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Six China residents charged with stealing US mobile phone technology

Grant Gross | May 20, 2015
Six residents of China face economic espionage and theft of trade secret charges for allegedly funneling radio frequency technologies used in mobile devices from U.S. companies to a university controlled by the Chinese government.

The stolen trade secrets enabled Tianjin University to construct and equip a state-of-the-art FBAR fabrication facility and then to obtain contracts for providing FBARs to commercial and military entities.

The six indicted defendants are:

Zhang, 36, is a professor at Tianjin University. Zhang is charged with conspiracy to commit economic espionage, conspiracy to commit theft of trade secrets, economic espionage and theft of trade secrets.

Pang, 35, is a professor at Tianjin University. Pang is charged with conspiracy to commit economic espionage, conspiracy to commit theft of trade secrets, economic espionage and theft of trade secrets.

Jinping Chen, 41, is a professor at Tianjin University and a member of the board of directors for ROFS Microsystem. Chen is charged with conspiracy to commit economic espionage and conspiracy to commit theft of trade secrets.

Huisui Zhang, 34, studied with Pang and Hao Zhang at USC and received a master's degree in electrical engineering in 2006. Huisui Zhang is charged with conspiracy to commit economic espionage and conspiracy to commit theft of trade secrets.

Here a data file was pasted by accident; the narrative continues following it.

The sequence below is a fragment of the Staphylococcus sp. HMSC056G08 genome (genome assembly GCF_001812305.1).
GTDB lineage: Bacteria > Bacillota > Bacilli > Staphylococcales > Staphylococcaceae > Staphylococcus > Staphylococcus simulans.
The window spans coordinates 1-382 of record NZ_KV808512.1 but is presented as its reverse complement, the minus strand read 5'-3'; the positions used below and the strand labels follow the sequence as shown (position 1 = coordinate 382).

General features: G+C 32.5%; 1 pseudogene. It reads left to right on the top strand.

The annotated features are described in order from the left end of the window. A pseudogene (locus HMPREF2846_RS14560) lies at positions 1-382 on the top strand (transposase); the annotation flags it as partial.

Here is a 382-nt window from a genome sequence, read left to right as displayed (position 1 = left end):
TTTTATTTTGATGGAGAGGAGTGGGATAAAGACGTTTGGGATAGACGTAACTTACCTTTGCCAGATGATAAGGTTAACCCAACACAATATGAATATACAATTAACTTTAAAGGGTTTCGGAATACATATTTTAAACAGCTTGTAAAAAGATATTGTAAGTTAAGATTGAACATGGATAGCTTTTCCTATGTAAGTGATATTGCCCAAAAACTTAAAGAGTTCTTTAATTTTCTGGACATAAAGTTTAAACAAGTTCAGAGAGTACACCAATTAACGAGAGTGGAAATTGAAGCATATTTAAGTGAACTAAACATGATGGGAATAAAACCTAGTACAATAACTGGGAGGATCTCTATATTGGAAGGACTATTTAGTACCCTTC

Chong Zhou, 26, is a Tianjin University graduate student and a design engineer at ROFS Microsystem. Zhou studied under Pang and Hao Zhang, and is charged with conspiracy to commit economic espionage, conspiracy to commit theft of trade secrets, economic espionage and theft of trade secrets.

Zhao Gang, 39, is the general manager of ROFS Microsystems. Gang is charged with conspiracy to commit economic espionage and conspiracy to commit theft of trade secrets.

The maximum penalty for conspiracy to commit economic espionage is 15 years in prison and a US$500,000 fine or twice the loss to victims. Aiding and abetting economic espionage carries the same maximum penalties. The trade secrets charges each carry a maximum penalty of 10 years in prison and a $250,000 fine or twice the loss.

Lawyers for the defendants and representatives of Tianjin University weren't immediately available for comment.

 

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